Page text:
There’s nothing more satisfying than hearing a student proclaim, “This is DELICIOUS,” with a mouth dyed bright pink from a beet smoothie, or watching them devour the roots and the greens of a raw baby turnip without being prompted. As a FoodCorps Service Member at Magnolia Speech School, a specialized school for children with communication disorders, I savor these beautiful moments because they remind me that even the pickiest of kids can learn to love and appreciate foods that are good for their health.
In fact, many of the students I teach are prone to pickiness. They have additional sensory challenges related to autism spectrum disorder (ASD) that make eating certain foods difficult. For example, one of my kindergarten students, Jacob, refuses to eat anything outside of the scheduled snack time or lunch hour, and will throw any unfamiliar food from his plate onto the floor. His teachers and I are working on how to integrate a garden snack during his regular snack time, pairing a new food like grated cabbage salad, with a familiar brand of crackers, a food that falls within his comfort zone.
Like Jacob, about one in 68 children nationwide deal with the challenges of autism, an increasingly prevalent developmental disability. A recent research study showed that children with ASD are five times more likely to have mealtime challenges, such as tantrums, extreme food selectivity and ritualistic eating behaviors. They may refuse to eat one or more food groups (often preferring carbohydrates), accepting only foods with certain textures, flavors or colors. They may even gag when trying new foods or display anxiety over the presence of foods on their plate. One parent explained to me that her son only likes to eat white foods with soft textures, like mashed potatoes, oatmeal, and some cereals. In order for him to get the proper nutrition, she juices fruits and vegetables and serves them in a covered cup that hides the color. Even if a child doesn’t have a sensory disorder, he may show a preference for consistency during mealtimes, only eating a specific brand of yogurt and drinking a certain type of juice box, for example.
Chronic eating problems increase a child’s risk for poor academic performance, social problems and diet-related diseases such as obesity and adolescent heart disease. Inadequate nutrition is more common among children with autism, in particular low intakes of calcium and protein. So, despite challenges, it’s just as imperative to introduce children with ASD to a variety of nutrient-dense foods. Luckily, there are a variety of strategies that parents and teachers can use to encourage these children to try new things.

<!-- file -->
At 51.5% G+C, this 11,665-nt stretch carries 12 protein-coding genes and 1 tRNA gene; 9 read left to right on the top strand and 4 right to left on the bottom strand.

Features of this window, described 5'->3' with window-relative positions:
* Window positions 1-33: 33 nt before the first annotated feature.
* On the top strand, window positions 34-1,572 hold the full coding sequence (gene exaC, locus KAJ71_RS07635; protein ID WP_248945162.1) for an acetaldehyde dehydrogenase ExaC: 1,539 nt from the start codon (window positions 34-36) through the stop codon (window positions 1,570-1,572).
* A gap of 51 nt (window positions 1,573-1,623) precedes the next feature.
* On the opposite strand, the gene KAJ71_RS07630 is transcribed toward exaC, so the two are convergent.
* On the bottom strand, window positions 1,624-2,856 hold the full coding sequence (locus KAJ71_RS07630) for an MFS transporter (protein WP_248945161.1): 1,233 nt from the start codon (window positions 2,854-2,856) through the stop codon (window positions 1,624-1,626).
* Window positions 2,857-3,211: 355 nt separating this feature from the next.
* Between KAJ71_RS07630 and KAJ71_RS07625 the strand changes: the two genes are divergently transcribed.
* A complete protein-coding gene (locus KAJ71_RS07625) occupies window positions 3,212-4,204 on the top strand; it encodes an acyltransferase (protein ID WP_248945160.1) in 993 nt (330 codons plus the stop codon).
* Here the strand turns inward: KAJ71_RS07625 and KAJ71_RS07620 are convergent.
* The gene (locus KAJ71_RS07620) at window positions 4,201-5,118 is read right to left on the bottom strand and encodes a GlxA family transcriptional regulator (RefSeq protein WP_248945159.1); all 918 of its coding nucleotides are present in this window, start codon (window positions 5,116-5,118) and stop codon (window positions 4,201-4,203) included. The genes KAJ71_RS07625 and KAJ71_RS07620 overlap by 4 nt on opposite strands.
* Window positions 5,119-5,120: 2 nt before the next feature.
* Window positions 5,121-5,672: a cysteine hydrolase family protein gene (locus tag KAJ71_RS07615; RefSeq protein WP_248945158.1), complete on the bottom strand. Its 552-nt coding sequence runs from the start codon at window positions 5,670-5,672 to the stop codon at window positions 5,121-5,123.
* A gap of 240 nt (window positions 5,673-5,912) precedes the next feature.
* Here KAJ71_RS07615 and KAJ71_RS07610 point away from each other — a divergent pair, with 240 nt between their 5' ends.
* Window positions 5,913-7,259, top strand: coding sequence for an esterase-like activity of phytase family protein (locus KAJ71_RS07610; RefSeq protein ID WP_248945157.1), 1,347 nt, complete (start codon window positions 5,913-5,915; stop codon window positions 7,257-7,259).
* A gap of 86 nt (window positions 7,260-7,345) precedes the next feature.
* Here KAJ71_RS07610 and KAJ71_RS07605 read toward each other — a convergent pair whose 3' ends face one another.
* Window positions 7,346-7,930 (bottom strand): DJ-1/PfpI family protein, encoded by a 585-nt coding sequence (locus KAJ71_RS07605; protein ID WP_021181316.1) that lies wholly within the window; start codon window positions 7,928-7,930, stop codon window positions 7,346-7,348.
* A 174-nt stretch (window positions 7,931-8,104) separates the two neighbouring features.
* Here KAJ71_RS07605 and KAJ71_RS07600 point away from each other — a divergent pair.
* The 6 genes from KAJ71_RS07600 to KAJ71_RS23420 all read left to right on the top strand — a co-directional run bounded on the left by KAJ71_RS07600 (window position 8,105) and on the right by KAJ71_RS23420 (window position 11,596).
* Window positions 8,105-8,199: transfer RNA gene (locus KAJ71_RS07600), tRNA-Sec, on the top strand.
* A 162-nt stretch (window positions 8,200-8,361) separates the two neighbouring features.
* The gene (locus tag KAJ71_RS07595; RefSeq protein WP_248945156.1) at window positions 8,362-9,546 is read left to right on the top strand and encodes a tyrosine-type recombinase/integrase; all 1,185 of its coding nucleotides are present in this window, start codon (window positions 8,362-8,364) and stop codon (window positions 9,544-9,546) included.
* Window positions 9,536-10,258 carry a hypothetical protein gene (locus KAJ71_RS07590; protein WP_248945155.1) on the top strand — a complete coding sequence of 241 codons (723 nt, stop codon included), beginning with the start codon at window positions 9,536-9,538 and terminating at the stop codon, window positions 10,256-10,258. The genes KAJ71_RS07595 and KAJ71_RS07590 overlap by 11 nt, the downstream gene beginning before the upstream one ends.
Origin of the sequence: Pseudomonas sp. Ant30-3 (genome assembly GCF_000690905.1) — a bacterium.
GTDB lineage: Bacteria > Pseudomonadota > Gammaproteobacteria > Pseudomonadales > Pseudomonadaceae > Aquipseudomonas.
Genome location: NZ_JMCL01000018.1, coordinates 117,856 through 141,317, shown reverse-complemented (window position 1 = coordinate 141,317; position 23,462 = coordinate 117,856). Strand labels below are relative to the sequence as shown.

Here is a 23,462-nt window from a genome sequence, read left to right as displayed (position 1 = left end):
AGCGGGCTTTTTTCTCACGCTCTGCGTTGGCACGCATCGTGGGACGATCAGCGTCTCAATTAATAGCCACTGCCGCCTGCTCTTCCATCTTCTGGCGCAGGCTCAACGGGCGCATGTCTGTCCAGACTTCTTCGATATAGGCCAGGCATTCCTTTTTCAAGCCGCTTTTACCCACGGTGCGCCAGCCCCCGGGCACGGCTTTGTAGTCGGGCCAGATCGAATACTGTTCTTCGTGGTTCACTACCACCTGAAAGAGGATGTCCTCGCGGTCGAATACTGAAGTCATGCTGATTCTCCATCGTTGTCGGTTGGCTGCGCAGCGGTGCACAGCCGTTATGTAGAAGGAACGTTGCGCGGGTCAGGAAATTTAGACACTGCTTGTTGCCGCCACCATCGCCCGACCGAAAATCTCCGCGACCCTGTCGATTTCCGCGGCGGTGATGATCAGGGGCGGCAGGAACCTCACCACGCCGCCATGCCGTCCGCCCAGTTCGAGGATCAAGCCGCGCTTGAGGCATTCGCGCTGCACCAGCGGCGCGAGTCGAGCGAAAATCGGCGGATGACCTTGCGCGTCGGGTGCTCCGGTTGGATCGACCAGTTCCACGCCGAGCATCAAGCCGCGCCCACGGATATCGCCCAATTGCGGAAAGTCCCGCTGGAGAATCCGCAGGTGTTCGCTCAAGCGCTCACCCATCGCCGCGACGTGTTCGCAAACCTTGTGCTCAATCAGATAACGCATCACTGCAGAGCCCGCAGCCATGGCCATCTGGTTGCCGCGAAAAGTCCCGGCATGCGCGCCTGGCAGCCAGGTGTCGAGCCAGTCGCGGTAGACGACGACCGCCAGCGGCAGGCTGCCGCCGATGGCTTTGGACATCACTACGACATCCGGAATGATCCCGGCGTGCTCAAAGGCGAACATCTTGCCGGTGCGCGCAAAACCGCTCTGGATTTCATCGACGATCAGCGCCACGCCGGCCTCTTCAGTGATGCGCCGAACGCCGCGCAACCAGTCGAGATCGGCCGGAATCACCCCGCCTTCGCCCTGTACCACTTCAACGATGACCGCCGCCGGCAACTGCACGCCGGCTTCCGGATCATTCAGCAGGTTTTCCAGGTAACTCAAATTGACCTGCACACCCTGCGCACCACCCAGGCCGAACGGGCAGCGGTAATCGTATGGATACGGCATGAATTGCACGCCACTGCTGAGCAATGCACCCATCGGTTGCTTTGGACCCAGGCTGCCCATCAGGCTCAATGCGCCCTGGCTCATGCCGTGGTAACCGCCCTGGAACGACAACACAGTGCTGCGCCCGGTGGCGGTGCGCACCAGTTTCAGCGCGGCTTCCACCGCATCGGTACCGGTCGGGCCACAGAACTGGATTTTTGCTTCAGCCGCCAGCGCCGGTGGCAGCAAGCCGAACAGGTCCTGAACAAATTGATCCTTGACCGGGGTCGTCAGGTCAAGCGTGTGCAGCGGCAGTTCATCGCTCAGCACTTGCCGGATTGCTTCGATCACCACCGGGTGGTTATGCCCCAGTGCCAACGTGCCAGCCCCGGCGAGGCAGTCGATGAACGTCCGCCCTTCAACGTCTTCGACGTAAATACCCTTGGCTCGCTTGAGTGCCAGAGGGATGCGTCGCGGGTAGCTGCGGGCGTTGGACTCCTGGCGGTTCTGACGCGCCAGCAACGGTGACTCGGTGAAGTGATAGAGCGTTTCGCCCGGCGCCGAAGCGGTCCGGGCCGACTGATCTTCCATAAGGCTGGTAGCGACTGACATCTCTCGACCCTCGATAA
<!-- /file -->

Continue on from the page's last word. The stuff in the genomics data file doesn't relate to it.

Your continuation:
Last week, I led my first cooking class for parents called “Cooking Healthy Meals for Picky Eaters.” While we prepared a healthy snack, dinner, and dessert, we shared some mealtime strategies for picky eaters, including children with autism-related sensitivities. One of the most important general guidelines is just practicing patience and calmness. Most children need to try foods over a dozen times before they are willing to eat it. Children with ASD may take an even longer time to warm up to a new food. I constantly remind myself of this when I hold tastings in class—even if they refuse to eat it, exposing students to a sweet potato is one step closer to them eating it.
Also, creativity when preparing a meal can help sidestep texture-related food aversions. One parent noted that her child has problems with chunky tomatoes in spaghetti sauce. For her, a simple fix is to puree the sauce to make it smooth. We talked about the possibility of even adding in pureed greens or sweet potatoes to up the nutritional content.
Talking about the food’s texture—touching it, smelling it, examining it—before actually tasting can also reduce some of the stress around eating the food. During one class, the students and I harvested broccoli from the garden, some of which had just begun to flower. Before we even approached tasting, we talked about plant parts, and how the part that people like to eat (the broccoli floret) is actually a flower. Looking at the vegetable in a different context made it seem more approachable, and most students were willing to give it a try.
Another parent noted that her child is more likely to eat things that are accompanied by a familiar dip, like ranch dressing. Including familiar items on the plate along with new foods can lower a child’s anxiety about trying a new vegetable. In our cooking class, we made a healthier version of ranch for dipping sliced carrots, broccoli, bell peppers, etc. (You can find the recipe here!). Allowing a child to choose which vegetable he or she wants to put in the dip will give him some control over what he or she eats, decreasing some of the food-related stress.
Sometimes, it may even be necessary to “hide” vegetables or healthy ingredients in a picky eater’s meal, a technique popularized by the books Deceptively Delicious and The Sneaky Chef. Macaroni and cheese with pureed butternut squash, blueberry muffins with mashed banana and chick peas are some examples of sneakily nutritious, but familiar foods. The dessert we made in our cooking class fell along this theme: ABC (Avocado Banana Cocoa) Pudding with natural sweetener.
In the long run, continually exposing children with ASD to new foods through meal planning and cooking together, gardening, and playing food-related games can help expand their palate and establish healthy eating habits. Praising a child’s successes in taking risks at the table, even seemingly small ones, like just touching the food to his or her chin or lips, is important. Because for children with ASD, the first bite of a radish or whole wheat bread or a baked sweet potato can be a scary experience, but it can also be an important step on a lifelong journey of health and wellbeing.